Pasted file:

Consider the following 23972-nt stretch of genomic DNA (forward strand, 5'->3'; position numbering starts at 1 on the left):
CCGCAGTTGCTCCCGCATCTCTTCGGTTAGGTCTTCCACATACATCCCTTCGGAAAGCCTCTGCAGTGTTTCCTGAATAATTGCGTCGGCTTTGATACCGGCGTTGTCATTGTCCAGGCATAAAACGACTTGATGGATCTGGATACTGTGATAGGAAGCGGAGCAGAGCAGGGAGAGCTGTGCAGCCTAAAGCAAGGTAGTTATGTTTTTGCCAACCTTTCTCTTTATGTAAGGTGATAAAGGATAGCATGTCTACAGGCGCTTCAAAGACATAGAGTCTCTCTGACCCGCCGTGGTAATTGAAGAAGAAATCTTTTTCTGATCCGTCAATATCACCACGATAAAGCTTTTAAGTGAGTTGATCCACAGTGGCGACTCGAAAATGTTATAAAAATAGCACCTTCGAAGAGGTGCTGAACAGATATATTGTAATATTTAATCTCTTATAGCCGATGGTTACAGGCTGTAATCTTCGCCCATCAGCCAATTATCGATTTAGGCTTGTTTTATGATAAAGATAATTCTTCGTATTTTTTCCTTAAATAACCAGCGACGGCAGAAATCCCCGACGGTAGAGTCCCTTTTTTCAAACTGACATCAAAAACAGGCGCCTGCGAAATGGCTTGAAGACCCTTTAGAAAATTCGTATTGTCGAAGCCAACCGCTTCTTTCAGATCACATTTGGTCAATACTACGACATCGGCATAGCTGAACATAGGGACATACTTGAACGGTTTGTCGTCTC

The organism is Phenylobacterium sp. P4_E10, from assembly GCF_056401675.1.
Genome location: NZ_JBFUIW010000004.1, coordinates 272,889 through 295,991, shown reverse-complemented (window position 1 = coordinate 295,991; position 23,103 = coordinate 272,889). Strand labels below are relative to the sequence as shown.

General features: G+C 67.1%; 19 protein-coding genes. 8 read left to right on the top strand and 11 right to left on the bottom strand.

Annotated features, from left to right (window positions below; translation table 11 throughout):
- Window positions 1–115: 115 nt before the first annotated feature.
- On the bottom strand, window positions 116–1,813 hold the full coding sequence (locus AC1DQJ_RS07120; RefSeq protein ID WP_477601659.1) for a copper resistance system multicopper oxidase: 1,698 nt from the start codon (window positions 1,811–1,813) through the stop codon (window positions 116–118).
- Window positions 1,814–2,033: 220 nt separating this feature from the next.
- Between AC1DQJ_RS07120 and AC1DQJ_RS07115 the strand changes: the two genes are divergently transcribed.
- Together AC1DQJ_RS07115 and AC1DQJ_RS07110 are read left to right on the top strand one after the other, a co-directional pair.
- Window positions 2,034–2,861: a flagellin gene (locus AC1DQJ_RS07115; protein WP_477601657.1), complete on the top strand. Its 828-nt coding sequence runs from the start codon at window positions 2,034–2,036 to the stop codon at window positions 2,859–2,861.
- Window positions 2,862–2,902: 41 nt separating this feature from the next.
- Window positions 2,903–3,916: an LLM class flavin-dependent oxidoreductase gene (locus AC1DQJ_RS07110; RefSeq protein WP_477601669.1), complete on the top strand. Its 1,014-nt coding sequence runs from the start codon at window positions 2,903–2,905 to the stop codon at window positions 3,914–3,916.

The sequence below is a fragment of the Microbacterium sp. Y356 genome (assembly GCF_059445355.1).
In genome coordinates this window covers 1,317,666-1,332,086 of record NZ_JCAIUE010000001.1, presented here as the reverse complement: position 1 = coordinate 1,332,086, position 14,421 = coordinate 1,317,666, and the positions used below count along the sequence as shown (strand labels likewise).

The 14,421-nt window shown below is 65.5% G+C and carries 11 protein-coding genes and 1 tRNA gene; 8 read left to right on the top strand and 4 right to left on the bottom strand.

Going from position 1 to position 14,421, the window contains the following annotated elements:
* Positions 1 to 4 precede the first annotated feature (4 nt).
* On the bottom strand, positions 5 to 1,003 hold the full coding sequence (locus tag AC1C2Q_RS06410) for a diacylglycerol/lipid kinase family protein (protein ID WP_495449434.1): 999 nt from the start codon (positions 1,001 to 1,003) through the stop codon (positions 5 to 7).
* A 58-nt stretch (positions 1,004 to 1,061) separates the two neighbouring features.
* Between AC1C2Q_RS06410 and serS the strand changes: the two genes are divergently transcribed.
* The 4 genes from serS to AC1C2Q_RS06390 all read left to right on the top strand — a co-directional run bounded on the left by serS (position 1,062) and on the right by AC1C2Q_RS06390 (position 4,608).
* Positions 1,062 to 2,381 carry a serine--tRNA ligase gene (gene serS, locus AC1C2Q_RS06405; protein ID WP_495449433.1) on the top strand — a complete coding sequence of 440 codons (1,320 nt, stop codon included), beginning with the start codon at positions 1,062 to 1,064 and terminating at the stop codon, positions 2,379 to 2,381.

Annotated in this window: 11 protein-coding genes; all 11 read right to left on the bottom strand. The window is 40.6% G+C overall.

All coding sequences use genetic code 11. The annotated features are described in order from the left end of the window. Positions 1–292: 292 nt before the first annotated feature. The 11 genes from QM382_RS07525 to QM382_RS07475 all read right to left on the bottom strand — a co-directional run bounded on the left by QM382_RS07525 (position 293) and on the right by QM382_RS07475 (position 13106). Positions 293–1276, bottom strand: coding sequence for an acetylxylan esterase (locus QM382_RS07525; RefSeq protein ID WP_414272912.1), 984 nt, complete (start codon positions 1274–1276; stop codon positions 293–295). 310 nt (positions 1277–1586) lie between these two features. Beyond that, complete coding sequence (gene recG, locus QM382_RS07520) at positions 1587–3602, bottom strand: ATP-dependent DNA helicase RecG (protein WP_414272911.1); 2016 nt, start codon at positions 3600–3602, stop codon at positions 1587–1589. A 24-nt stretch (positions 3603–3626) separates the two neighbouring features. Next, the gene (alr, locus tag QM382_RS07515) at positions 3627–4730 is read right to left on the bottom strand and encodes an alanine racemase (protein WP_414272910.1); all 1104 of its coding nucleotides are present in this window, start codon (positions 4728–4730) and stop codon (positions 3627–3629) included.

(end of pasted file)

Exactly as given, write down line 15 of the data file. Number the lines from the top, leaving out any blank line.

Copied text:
The sequence below is a fragment of the Microbacterium sp. Y356 genome (assembly GCF_059445355.1).